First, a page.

We use cookies to provide you with a better experience. If you continue to use this site, we'll assume you're happy with this. Alternatively, click here to find out how to manage these cookies

hide cookie message

Apple Retools iAd, But Is it Enough?

The Apple iAd mobile marketing platform is losing ground, so Apple is cutting prices and making some changes to help it compete.

Apple's mobile ad platform, iAd, has been faltering, and losing market share. Apple is introducing some changes designed to make iAd more competitive, and regain some momentum, but it might not be enough.

Apple has a lucrative and valuable mobile audience with its strong position in the smartphone market with the iPhone, and virtual monopoly of tablets with the iPad. The dominance of iOS as a mobile platform gives Apple some leverage in mobile advertising.

iAd has managed to capture about 20 percent of the mobile ad market, and iAd campaigns seem to be relatively successful. But, the lofty costs of iAd and tight control exercised by Apple push many would-be customers away.

To attract more mobile ad business, Apple is lowering barrier for entry by dropping the minimum campaign cost from $500,000 to $400,000. It is also helping advertisers control how the iAd budget is spent by implementing a cap on the per-tap payments.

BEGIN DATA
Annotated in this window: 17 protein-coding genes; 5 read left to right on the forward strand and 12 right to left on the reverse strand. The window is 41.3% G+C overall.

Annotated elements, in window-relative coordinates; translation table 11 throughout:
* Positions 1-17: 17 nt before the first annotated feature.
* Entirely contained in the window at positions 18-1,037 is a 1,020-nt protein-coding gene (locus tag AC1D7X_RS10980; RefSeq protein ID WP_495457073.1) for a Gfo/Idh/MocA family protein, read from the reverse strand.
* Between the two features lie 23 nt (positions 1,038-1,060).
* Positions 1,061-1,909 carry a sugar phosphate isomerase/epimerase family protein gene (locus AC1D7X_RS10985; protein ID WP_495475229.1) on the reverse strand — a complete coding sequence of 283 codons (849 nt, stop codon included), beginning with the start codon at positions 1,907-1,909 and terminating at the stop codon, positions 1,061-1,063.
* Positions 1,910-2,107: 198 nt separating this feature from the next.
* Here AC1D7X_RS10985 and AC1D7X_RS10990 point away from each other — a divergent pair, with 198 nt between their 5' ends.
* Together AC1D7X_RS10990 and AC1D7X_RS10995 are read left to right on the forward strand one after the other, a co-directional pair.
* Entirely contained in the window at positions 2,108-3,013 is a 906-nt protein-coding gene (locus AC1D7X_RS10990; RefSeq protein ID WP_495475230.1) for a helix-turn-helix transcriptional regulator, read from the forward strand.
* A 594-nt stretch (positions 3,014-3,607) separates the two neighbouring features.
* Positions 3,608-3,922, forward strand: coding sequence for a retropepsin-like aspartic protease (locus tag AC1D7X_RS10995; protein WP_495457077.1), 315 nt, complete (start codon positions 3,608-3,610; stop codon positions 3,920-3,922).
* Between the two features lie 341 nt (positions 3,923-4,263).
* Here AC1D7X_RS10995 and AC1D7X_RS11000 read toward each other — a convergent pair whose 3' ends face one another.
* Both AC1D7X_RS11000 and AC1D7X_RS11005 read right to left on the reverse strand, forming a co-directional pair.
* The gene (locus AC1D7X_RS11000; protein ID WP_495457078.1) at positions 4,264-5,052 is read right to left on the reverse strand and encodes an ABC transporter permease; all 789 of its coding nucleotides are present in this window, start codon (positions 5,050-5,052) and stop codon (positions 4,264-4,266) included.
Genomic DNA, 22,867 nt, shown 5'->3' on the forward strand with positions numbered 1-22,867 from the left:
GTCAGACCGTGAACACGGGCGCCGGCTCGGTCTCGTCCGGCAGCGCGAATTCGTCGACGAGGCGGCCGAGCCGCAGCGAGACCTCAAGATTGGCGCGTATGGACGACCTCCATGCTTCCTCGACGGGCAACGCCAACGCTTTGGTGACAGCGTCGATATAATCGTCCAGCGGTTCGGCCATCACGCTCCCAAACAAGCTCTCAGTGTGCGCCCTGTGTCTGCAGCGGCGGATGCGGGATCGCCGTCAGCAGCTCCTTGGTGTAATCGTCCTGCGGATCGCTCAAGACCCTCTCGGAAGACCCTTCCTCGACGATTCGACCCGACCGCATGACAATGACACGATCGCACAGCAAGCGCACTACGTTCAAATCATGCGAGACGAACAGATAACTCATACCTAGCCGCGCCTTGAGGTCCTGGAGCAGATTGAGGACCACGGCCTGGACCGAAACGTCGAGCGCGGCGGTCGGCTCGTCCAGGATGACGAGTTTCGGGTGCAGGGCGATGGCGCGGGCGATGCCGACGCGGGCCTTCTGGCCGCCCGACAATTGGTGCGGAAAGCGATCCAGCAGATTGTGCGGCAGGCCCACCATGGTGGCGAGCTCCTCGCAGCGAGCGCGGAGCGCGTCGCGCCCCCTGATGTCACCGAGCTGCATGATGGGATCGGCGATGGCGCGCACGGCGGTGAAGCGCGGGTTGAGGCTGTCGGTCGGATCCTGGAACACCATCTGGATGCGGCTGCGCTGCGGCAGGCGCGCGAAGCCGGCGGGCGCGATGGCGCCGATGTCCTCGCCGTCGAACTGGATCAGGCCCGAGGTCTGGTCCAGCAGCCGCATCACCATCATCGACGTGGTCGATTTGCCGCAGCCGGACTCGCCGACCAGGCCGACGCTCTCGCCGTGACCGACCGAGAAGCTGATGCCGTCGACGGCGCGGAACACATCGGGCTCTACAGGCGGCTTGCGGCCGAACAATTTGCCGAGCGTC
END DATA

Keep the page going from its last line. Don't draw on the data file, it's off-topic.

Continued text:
Michael Chang, GM of Greystripe, offers some insight on the Apple iAd changes. Chang says that dropping the minimum campaign to $400,000 will have little impact because the majority of mobile campaigns fall in the range of $50,000 to $200,000 and Apple is still pricing itself out of the market.

The other challenge facing iAd is its Apple-centricity. Advertisers don't want to be forced to create and manage separate programs for the same marketing campaign. Chang explains, "Over time, iAd will see pressure from integrated online and mobile players, like Google and our parent company, ValueClick, where buyers have a one-stop shop for audiences across mobile platforms like android and iOS, plus online--something that iAds doesn't do today."

The changes Apple is making definitely lower the bar, and make it more inviting to a wider range of mobile marketing customers. But, they are small concessions that still leave iAd more expensive, and more restrictive than rival mobile ad services.

As with anything, though, you get what you pay for--and Apple has a history of providing quality over quantity. As long as iAd can deliver engaging ads that attract the attention of the mobile audience, it will attract mobile marketers willing to pay for that service.

IDG UK Sites

Best camera phone of 2015: iPhone 6 Plus vs LG G4 vs Galaxy S6 vs One M9 vs Nexus 6

IDG UK Sites

In defence of BlackBerrys

IDG UK Sites

Why we should reserve judgement on Apple ditching Helvetica in OS X/iOS for the Apple Watch's San...

IDG UK Sites

Retina 3.3GHz iMac 27in preview: Apple cuts £400 of price of Retina iMac with new model